But here, this joy is a different word. It is the word pīti, which means blissful ecstatic joy. Isn't that nice that there is room for that in our practice? It is not all just serious and somber. We get to have joy also in our practice.

Pīti. It is not pity, but pīti. So, ecstatic blissful joy. It can happen, and it is part of our practice. But joy is only part of the path. We should not get stuck in being too clingy to one thing of bliss, because that bliss needs to move into a state of peace, to see peace, tranquility, serenity. So, joy eventually leads a movement to peaceful peace. It is great to have ecstasy and bliss, but the usefulness of that bliss is enhanced when it transforms into peace, because actually true happiness is not just ecstatic joyful experiences of happiness. True happiness is when that joy matures into this steady state of peace, so true happiness is actually peace more than joy.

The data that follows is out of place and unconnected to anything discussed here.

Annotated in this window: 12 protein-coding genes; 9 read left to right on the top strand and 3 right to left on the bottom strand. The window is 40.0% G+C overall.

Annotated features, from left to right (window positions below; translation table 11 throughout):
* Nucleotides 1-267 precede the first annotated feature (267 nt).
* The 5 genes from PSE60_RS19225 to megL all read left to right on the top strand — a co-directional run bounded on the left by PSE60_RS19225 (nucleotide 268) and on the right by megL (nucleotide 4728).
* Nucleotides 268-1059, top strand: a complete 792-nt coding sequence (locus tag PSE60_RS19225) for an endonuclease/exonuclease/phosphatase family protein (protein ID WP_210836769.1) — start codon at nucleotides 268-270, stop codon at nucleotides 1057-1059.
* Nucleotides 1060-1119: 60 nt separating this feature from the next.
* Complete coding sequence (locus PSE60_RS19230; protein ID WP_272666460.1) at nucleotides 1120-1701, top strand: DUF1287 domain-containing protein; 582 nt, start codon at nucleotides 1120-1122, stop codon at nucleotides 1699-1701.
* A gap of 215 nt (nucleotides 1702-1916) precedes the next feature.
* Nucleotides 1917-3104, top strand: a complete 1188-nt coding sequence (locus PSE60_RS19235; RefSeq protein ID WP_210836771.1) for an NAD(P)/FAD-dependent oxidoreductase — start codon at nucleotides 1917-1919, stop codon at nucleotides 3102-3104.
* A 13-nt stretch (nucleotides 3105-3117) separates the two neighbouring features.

And then, as you keep practicing with mindfulness, insight, energy, joy, and peace, it will lead to samadhi, or concentration. That is such a technical, scholarly word. I like to translate it as the deep peace of oneness, truly here and now, fully here all the time, not half and half, but truly always present, fully engaged, fully in love with life, fully available to see the light in everything and everyone. True samadhi, true concentration, true oneness.

But that is not the end of the story, because there is one last quality, and that is equanimity. Again, that is a very scholarly word, so let's say the quality of letting go, letting be, letting be, and letting go, or simply release. Because in the highest stages of our practice, some people might actually get caught in concentration. They can become arrogant because they are so, "Well, not everyone has this level of concentration," and some people do, so they might get a little arrogance about it. It is like, "Well, I am superior because I am much more concentrated. I can meditate longer than you," but they have to let that go. You know?